VISUAL ARTS – Male; Real/Ideal – The Mill – 6-27 September

SMA Kryztoff banner Jul 13 01 100dpi“Male; Real/Ideal”

Men unite against stereotyping and stigma for a new photographic art show.

6th – 27th September 2013

The Mill Adelaide

154 Angas Street Adelaide


tumblr_inline_mpx18moypq1qz4rgpA visual testament to the resilience of the modern male, “Male; Real/Ideal” speaks to a society feeling disenfranchised in an organic inability to meet standards of appearance and ability set by media and pervasive celebrity.

Brodie Paparella has joined forces with emerging artist and curator Katherine Coppock to bring to life a concept born from a grapple with self-esteem he’d seen amongst his contemporaries, colleagues and friends.  Seven photographers and seven everyday men come together to explore concepts of physical prejudice and the resulting effects on men’s mental health.

‘We are realising that male self-esteem is now taking as strong a hit from media and social expectations as women have experienced the world over since the dawn of advertising.’

‘This first instalment (of five exhibitions) is a tribute to men who were born thin, and don’t fit within the muscular, stocky and athletic Australian male we’ve all been brought up to aspire to. And it’s not that we’re unhealthy: we’re not gym junkies, we don’t have drug addictions, nor do we have anorexia or bulimia. We just are how we are, and it appears that modern men are struggling to comprehend or accept that’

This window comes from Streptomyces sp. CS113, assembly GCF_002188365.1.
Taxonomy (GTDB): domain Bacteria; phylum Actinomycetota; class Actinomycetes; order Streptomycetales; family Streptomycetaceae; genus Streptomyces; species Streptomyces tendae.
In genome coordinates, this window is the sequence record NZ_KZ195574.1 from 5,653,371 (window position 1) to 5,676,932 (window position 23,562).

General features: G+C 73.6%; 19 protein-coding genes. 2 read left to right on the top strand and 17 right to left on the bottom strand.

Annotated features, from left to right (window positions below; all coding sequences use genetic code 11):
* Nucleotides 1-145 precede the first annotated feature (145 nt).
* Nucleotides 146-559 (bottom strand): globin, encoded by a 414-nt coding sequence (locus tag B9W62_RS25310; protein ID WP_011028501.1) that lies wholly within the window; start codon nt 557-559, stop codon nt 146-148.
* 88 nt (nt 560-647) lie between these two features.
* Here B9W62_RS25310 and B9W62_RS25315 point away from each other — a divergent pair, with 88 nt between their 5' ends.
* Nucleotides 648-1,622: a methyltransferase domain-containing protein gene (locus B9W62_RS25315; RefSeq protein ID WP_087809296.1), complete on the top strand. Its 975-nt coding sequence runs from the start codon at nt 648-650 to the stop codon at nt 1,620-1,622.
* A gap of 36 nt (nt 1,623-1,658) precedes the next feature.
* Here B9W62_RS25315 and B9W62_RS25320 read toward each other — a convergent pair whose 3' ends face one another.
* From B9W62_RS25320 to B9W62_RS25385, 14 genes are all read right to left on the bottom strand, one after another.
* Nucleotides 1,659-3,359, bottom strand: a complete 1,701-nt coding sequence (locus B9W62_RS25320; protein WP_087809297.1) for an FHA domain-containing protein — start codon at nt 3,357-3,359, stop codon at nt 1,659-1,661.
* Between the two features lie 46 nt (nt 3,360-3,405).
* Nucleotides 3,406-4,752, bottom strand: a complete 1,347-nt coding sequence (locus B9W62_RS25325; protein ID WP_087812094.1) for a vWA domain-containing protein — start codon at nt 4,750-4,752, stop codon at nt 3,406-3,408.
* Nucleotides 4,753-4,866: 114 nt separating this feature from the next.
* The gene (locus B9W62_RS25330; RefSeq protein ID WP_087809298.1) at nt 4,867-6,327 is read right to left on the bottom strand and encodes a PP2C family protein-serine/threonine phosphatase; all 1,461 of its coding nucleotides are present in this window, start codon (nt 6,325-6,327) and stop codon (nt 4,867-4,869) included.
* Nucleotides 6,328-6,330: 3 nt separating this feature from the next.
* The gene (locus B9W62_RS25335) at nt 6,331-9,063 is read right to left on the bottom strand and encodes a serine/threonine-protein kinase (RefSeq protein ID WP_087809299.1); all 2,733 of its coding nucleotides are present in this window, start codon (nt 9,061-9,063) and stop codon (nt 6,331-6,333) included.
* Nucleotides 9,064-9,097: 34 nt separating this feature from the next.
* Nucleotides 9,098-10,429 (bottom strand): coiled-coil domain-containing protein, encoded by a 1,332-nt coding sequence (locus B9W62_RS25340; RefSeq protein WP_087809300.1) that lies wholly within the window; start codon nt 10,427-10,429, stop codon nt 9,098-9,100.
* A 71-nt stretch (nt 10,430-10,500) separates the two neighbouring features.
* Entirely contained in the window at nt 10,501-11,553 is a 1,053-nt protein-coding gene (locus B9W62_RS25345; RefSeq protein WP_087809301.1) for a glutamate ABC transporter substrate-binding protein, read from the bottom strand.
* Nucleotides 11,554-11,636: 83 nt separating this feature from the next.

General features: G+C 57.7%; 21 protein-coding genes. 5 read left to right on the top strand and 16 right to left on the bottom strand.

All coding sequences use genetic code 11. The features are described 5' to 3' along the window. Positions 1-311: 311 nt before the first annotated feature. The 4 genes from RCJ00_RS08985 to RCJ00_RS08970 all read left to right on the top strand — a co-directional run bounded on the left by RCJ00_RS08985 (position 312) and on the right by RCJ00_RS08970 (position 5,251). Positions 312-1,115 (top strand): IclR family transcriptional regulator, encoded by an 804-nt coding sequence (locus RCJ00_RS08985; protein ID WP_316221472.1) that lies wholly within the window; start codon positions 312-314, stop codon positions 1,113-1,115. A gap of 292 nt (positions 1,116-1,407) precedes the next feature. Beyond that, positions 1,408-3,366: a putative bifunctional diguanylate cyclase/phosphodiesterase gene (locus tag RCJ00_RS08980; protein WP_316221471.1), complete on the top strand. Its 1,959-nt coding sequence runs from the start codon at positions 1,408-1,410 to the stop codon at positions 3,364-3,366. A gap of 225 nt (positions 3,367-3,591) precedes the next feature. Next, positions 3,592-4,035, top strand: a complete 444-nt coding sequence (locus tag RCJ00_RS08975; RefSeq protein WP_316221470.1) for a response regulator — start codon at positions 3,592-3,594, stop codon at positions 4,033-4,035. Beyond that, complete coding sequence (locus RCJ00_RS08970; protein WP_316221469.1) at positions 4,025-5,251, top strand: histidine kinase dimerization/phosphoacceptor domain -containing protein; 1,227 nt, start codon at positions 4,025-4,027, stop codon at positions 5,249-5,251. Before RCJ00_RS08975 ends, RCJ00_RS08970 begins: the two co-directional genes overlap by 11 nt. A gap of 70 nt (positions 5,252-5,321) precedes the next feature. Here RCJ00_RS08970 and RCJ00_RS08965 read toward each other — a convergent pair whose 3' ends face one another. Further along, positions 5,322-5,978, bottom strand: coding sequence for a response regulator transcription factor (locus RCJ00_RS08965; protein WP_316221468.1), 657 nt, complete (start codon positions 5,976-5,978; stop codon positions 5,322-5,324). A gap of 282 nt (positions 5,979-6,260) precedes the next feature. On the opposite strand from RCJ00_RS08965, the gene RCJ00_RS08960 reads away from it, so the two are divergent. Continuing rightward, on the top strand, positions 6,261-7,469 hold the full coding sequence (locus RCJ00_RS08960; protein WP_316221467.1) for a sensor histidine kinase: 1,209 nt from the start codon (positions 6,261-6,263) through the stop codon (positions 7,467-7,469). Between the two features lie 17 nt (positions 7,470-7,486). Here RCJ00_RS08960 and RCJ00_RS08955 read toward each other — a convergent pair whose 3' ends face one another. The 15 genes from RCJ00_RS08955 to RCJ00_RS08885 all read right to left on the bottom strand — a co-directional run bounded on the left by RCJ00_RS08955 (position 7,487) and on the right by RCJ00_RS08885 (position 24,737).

With her entire artistic career seeking out the inventive, innovative and subliminal, this project really excited Kat Coppock, Curator of pop-up gallery ‘The Reading Room’ and Gallery Assistant at Adelaide Festival Centre.

Men are similarly subjected to the same objectifying gaze that has stalked women in visual culture for most of history.  Listening to my friends talk about the effects it had on them strikes home to me that acceptance of your physicality is not just a “women’s issue”, but everyone’s issue.  Both genders are under the same assumption; what you are is never enough.  Male;Real:Ideal is our first step in removing that.  This is an opportunity to engage all kinds of men to contribute to different series over time and begin having these conversations, which is what art should be about: opening up tough issues to conversation.”


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